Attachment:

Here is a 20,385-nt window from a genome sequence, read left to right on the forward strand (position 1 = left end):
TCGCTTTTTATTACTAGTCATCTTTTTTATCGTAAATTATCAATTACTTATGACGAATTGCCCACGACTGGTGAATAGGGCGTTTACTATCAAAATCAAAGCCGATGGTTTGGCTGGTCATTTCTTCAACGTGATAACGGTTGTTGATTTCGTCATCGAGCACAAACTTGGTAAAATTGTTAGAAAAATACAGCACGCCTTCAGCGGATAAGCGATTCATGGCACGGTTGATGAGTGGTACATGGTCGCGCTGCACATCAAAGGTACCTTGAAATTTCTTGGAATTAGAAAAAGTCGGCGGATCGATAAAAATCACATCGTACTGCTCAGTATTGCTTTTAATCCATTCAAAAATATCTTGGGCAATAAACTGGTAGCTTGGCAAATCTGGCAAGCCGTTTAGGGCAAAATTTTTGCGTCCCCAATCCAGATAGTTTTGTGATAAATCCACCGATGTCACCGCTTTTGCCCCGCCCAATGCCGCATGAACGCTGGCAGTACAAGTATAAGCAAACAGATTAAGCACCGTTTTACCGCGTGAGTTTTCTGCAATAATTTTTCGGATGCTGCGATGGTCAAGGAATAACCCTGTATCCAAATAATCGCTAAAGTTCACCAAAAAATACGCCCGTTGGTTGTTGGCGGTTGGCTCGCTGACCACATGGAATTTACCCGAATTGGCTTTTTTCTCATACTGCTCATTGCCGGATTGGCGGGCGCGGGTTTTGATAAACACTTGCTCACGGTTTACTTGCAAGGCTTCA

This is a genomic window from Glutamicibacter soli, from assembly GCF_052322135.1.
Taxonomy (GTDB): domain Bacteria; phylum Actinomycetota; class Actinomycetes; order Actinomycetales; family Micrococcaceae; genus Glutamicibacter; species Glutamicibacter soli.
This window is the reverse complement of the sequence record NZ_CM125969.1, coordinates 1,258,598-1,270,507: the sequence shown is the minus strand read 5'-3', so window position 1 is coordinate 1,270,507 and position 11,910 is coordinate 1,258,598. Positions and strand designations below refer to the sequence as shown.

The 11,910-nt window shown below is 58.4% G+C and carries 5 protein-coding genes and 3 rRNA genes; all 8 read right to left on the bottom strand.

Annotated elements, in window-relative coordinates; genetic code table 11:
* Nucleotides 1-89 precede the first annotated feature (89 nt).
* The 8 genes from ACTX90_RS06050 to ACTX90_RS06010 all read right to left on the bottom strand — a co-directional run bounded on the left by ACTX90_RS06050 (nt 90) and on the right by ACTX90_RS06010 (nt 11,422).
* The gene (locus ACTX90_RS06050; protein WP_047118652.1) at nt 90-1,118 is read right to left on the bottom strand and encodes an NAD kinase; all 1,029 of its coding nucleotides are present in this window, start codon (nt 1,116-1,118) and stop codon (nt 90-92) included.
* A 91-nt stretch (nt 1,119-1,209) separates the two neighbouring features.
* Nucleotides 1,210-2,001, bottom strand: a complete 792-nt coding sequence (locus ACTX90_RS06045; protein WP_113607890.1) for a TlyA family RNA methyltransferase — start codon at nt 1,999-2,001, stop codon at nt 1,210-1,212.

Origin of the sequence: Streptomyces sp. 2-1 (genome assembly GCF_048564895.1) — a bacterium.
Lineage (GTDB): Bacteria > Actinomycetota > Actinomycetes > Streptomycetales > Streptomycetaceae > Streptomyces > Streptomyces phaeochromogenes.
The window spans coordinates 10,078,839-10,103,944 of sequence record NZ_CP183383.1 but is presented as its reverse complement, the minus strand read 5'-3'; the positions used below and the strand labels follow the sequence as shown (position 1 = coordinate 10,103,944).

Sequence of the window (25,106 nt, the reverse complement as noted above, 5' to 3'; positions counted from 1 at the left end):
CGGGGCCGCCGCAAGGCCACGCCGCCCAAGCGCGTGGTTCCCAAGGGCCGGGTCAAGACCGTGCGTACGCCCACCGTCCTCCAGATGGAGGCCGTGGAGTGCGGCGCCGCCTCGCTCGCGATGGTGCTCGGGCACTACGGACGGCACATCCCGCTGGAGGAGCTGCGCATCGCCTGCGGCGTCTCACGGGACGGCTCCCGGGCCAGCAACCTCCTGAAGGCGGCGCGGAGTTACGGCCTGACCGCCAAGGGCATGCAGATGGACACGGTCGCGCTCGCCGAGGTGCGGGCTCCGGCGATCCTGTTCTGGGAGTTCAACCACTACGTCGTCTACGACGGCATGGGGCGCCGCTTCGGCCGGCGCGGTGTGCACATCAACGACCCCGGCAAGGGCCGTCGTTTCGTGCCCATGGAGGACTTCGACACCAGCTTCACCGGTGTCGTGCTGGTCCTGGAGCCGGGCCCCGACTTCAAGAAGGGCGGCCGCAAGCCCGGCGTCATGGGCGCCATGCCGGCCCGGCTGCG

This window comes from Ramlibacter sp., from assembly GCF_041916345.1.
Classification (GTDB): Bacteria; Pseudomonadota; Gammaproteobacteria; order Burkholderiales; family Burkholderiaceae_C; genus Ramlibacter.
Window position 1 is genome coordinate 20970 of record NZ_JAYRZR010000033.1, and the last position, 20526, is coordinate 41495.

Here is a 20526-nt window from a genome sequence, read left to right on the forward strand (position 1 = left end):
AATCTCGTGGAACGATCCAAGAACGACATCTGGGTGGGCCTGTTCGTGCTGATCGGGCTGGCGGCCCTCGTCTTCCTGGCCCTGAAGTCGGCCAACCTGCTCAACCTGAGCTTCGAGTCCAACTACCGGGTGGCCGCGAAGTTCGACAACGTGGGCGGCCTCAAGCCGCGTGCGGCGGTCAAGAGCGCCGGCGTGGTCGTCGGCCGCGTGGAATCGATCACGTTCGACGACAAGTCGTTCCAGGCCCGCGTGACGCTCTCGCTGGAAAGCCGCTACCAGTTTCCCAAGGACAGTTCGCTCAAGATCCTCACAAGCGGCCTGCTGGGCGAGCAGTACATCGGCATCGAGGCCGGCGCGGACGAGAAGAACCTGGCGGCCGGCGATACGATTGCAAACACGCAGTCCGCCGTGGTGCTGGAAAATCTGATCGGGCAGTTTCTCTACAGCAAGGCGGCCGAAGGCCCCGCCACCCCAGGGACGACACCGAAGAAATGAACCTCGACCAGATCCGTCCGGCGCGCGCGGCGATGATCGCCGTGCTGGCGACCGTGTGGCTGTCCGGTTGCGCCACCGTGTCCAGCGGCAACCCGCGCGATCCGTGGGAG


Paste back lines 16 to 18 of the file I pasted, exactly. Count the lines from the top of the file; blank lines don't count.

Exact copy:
Sequence of the window (25,106 nt, the reverse complement as noted above, 5' to 3'; positions counted from 1 at the left end):
CGGGGCCGCCGCAAGGCCACGCCGCCCAAGCGCGTGGTTCCCAAGGGCCGGGTCAAGACCGTGCGTACGCCCACCGTCCTCCAGATGGAGGCCGTGGAGTGCGGCGCCGCCTCGCTCGCGATGGTGCTCGGGCACTACGGACGGCACATCCCGCTGGAGGAGCTGCGCATCGCCTGCGGCGTCTCACGGGACGGCTCCCGGGCCAGCAACCTCCTGAAGGCGGCGCGGAGTTACGGCCTGACCGCCAAGGGCATGCAGATGGACACGGTCGCGCTCGCCGAGGTGCGGGCTCCGGCGATCCTGTTCTGGGAGTTCAACCACTACGTCGTCTACGACGGCATGGGGCGCCGCTTCGGCCGGCGCGGTGTGCACATCAACGACCCCGGCAAGGGCCGTCGTTTCGTGCCCATGGAGGACTTCGACACCAGCTTCACCGGTGTCGTGCTGGTCCTGGAGCCGGGCCCCGACTTCAAGAAGGGCGGCCGCAAGCCCGGCGTCATGGGCGCCATGCCGGCCCGGCTGCG

This window comes from Ramlibacter sp., from assembly GCF_041916345.1.